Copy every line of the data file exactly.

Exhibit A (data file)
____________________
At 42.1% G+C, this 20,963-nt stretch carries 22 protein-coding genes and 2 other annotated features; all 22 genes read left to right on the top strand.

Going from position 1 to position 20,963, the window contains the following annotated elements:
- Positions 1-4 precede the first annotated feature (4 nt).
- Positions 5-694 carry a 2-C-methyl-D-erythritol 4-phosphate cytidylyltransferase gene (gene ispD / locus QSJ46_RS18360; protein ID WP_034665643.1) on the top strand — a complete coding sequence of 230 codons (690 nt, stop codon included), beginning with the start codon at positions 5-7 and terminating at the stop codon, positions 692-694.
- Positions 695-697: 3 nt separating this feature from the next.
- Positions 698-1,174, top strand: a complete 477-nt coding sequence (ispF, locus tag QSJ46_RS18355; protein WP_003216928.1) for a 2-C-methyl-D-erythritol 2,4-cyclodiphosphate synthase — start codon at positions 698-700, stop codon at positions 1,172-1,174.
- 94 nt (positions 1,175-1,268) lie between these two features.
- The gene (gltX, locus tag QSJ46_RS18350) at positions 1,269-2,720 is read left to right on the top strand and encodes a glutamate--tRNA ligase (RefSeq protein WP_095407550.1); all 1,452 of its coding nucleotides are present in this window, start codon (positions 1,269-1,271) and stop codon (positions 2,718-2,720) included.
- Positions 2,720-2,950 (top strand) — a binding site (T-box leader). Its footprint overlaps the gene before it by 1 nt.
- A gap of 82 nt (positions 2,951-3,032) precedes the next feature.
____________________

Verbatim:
At 42.1% G+C, this 20,963-nt stretch carries 22 protein-coding genes and 2 other annotated features; all 22 genes read left to right on the top strand.

Going from position 1 to position 20,963, the window contains the following annotated elements:
- Positions 1-4 precede the first annotated feature (4 nt).
- Positions 5-694 carry a 2-C-methyl-D-erythritol 4-phosphate cytidylyltransferase gene (gene ispD / locus QSJ46_RS18360; protein ID WP_034665643.1) on the top strand — a complete coding sequence of 230 codons (690 nt, stop codon included), beginning with the start codon at positions 5-7 and terminating at the stop codon, positions 692-694.
- Positions 695-697: 3 nt separating this feature from the next.
- Positions 698-1,174, top strand: a complete 477-nt coding sequence (ispF, locus tag QSJ46_RS18355; protein WP_003216928.1) for a 2-C-methyl-D-erythritol 2,4-cyclodiphosphate synthase — start codon at positions 698-700, stop codon at positions 1,172-1,174.
- 94 nt (positions 1,175-1,268) lie between these two features.
- The gene (gltX, locus tag QSJ46_RS18350) at positions 1,269-2,720 is read left to right on the top strand and encodes a glutamate--tRNA ligase (RefSeq protein WP_095407550.1); all 1,452 of its coding nucleotides are present in this window, start codon (positions 1,269-1,271) and stop codon (positions 2,718-2,720) included.
- Positions 2,720-2,950 (top strand) — a binding site (T-box leader). Its footprint overlaps the gene before it by 1 nt.
- A gap of 82 nt (positions 2,951-3,032) precedes the next feature.